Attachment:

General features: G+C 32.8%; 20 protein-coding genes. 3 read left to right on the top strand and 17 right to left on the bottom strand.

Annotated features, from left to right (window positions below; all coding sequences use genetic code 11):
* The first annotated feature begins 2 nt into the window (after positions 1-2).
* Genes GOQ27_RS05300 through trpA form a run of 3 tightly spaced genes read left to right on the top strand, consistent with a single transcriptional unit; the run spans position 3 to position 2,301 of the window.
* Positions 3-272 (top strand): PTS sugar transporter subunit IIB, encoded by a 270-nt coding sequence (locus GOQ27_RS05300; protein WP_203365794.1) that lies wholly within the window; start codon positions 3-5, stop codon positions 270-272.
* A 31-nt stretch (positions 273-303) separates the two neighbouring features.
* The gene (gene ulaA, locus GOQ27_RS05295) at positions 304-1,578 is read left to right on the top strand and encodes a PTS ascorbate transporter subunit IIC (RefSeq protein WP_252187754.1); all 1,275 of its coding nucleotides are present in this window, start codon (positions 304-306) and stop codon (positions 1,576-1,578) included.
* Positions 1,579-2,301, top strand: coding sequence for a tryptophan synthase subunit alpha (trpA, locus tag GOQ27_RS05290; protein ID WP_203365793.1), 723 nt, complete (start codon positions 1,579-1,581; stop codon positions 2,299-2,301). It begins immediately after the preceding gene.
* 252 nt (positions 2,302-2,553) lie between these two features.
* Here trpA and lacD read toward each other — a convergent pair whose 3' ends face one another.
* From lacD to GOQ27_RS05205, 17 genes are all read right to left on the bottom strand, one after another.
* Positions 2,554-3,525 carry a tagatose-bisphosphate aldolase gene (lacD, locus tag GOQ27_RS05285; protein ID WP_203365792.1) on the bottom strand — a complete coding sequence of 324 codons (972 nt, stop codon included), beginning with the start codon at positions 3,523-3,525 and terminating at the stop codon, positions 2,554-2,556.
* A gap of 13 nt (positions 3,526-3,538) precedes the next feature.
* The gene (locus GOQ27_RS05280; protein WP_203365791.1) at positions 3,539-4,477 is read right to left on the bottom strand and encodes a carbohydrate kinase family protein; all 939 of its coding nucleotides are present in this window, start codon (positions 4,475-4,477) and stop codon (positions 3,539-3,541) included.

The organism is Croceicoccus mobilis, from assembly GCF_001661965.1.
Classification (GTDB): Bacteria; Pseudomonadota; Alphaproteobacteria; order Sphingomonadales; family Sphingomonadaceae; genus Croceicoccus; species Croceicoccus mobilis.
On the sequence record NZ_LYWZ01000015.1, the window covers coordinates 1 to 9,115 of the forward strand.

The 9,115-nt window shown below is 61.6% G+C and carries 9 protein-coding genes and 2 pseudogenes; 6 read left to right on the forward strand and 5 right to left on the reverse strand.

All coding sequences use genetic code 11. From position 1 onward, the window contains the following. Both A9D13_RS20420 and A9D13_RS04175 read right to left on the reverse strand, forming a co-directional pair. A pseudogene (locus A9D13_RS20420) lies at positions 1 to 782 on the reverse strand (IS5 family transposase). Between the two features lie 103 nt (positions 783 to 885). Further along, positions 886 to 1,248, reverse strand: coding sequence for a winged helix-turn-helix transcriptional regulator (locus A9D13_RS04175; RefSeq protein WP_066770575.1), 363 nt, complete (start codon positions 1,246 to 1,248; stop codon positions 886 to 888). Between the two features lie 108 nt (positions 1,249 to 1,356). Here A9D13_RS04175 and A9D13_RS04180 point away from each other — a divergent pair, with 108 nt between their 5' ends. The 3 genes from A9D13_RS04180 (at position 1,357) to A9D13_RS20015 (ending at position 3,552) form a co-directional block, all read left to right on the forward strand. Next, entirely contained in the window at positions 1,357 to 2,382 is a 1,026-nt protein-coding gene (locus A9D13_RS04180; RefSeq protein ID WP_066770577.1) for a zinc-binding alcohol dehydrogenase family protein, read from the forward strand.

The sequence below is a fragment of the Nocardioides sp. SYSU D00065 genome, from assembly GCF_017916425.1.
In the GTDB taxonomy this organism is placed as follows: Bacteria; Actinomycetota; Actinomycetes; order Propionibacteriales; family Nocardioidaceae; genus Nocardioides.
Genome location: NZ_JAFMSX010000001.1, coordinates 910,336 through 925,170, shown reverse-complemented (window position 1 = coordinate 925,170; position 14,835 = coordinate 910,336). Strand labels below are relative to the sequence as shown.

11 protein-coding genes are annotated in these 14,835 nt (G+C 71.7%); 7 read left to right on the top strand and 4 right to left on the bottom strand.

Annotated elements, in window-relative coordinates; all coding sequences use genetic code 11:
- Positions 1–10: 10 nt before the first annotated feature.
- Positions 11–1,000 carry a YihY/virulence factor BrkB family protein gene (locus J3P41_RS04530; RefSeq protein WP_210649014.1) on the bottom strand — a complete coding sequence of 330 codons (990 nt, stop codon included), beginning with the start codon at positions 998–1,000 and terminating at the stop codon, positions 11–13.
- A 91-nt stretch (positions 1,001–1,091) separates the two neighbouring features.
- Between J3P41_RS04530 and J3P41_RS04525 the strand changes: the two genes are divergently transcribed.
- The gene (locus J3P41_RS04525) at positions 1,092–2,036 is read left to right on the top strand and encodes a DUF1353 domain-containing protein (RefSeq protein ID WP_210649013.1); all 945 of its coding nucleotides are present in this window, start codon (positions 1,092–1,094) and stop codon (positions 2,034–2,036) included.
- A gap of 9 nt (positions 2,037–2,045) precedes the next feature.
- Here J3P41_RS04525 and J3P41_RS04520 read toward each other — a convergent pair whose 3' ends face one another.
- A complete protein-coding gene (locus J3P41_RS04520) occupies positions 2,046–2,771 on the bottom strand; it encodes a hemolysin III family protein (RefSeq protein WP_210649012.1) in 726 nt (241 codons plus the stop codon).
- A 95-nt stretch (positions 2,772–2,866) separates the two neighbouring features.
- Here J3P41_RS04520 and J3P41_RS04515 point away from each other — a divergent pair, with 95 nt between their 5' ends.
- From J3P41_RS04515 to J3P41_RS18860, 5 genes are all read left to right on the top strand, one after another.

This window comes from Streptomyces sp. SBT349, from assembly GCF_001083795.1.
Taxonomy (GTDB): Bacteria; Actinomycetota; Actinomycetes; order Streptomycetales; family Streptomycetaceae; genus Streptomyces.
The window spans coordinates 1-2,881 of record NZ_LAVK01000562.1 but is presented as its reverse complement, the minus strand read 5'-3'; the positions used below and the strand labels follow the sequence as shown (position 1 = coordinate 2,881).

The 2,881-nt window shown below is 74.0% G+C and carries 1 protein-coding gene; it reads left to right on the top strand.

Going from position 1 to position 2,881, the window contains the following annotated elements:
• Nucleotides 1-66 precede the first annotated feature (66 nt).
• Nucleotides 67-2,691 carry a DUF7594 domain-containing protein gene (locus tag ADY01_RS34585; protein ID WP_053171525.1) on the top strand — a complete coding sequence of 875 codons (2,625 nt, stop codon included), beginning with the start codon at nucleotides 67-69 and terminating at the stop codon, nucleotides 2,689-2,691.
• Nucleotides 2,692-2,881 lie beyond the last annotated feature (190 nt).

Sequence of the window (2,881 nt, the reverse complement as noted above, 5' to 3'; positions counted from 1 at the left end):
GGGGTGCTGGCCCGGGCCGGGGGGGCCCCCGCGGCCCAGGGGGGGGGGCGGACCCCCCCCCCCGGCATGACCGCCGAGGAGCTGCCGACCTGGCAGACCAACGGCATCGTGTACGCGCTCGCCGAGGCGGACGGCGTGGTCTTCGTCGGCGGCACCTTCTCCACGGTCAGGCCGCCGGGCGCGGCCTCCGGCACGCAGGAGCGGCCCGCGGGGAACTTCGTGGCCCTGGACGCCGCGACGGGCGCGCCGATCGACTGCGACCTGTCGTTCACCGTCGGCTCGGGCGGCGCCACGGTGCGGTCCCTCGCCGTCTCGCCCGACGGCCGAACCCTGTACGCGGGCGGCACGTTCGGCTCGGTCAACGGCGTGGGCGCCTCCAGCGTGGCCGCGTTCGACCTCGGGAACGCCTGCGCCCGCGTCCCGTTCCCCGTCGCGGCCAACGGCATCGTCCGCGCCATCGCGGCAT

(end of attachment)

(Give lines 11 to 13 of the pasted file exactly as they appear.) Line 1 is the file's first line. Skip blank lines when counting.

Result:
* From lacD to GOQ27_RS05205, 17 genes are all read right to left on the bottom strand, one after another.
* Positions 2,554-3,525 carry a tagatose-bisphosphate aldolase gene (lacD, locus tag GOQ27_RS05285; protein ID WP_203365792.1) on the bottom strand — a complete coding sequence of 324 codons (972 nt, stop codon included), beginning with the start codon at positions 3,523-3,525 and terminating at the stop codon, positions 2,554-2,556.
* A gap of 13 nt (positions 3,526-3,538) precedes the next feature.